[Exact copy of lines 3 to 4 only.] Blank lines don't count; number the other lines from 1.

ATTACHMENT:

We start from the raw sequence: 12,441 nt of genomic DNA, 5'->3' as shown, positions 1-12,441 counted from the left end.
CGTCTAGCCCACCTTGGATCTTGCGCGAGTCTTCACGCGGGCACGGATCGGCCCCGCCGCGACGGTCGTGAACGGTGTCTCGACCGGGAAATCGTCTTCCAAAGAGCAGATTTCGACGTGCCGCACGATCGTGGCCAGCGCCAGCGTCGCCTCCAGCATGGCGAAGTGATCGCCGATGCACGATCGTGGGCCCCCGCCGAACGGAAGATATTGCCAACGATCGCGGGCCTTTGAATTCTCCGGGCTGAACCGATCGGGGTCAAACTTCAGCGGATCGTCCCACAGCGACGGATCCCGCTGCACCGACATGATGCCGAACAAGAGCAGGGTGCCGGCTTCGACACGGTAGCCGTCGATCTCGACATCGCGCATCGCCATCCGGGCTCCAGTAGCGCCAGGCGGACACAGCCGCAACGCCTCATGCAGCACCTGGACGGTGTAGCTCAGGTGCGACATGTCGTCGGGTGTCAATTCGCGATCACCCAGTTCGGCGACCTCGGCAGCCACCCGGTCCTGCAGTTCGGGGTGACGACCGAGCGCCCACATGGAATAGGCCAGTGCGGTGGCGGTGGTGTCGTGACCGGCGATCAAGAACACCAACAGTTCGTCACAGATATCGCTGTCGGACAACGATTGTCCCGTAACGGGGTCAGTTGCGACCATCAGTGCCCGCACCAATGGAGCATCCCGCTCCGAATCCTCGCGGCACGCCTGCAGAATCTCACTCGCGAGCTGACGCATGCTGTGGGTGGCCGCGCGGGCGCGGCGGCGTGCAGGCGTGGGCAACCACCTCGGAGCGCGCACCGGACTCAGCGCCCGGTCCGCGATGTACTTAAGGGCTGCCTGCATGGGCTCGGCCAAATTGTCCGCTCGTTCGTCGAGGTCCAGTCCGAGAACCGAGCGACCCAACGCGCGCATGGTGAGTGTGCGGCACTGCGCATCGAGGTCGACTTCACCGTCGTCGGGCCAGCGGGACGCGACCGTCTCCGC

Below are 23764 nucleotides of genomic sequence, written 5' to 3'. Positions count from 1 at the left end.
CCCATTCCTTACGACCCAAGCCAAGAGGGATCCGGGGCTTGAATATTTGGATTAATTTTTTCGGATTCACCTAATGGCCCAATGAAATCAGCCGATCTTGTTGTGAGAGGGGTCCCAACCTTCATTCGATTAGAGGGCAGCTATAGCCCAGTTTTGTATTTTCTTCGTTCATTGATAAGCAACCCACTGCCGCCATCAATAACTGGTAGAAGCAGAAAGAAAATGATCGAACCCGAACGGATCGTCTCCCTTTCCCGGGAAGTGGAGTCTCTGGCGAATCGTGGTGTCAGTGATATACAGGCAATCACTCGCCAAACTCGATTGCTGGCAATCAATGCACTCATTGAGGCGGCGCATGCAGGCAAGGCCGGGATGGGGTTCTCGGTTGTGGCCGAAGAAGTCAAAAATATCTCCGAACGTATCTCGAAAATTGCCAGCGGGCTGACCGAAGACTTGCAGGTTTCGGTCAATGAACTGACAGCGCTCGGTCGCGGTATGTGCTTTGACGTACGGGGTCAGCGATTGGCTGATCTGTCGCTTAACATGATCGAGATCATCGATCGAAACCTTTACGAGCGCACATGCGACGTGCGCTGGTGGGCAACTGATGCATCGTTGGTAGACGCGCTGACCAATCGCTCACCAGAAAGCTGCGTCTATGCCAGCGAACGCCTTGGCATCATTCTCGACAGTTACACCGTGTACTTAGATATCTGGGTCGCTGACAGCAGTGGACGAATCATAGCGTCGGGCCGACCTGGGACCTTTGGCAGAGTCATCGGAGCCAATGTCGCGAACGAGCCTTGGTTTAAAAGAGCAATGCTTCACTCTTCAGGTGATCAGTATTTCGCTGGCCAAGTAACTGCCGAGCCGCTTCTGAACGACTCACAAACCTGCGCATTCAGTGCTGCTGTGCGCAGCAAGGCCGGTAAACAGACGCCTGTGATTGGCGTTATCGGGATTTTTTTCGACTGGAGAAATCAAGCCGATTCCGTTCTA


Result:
Below are 23764 nucleotides of genomic sequence, written 5' to 3'. Positions count from 1 at the left end.
CCCATTCCTTACGACCCAAGCCAAGAGGGATCCGGGGCTTGAATATTTGGATTAATTTTTTCGGATTCACCTAATGGCCCAATGAAATCAGCCGATCTTGTTGTGAGAGGGGTCCCAACCTTCATTCGATTAGAGGGCAGCTATAGCCCAGTTTTGTATTTTCTTCGTTCATTGATAAGCAACCCACTGCCGCCATCAATAACTGGTAGAAGCAGAAAGAAAATGATCGAACCCGAACGGATCGTCTCCCTTTCCCGGGAAGTGGAGTCTCTGGCGAATCGTGGTGTCAGTGATATACAGGCAATCACTCGCCAAACTCGATTGCTGGCAATCAATGCACTCATTGAGGCGGCGCATGCAGGCAAGGCCGGGATGGGGTTCTCGGTTGTGGCCGAAGAAGTCAAAAATATCTCCGAACGTATCTCGAAAATTGCCAGCGGGCTGACCGAAGACTTGCAGGTTTCGGTCAATGAACTGACAGCGCTCGGTCGCGGTATGTGCTTTGACGTACGGGGTCAGCGATTGGCTGATCTGTCGCTTAACATGATCGAGATCATCGATCGAAACCTTTACGAGCGCACATGCGACGTGCGCTGGTGGGCAACTGATGCATCGTTGGTAGACGCGCTGACCAATCGCTCACCAGAAAGCTGCGTCTATGCCAGCGAACGCCTTGGCATCATTCTCGACAGTTACACCGTGTACTTAGATATCTGGGTCGCTGACAGCAGTGGACGAATCATAGCGTCGGGCCGACCTGGGACCTTTGGCAGAGTCATCGGAGCCAATGTCGCGAACGAGCCTTGGTTTAAAAGAGCAATGCTTCACTCTTCAGGTGATCAGTATTTCGCTGGCCAAGTAACTGCCGAGCCGCTTCTGAACGACTCACAAACCTGCGCATTCAGTGCTGCTGTGCGCAGCAAGGCCGGTAAACAGACGCCTGTGATTGGCGTTATCGGGATTTTTTTCGACTGGAGAAATCAAGCCGATTCCGTTCTA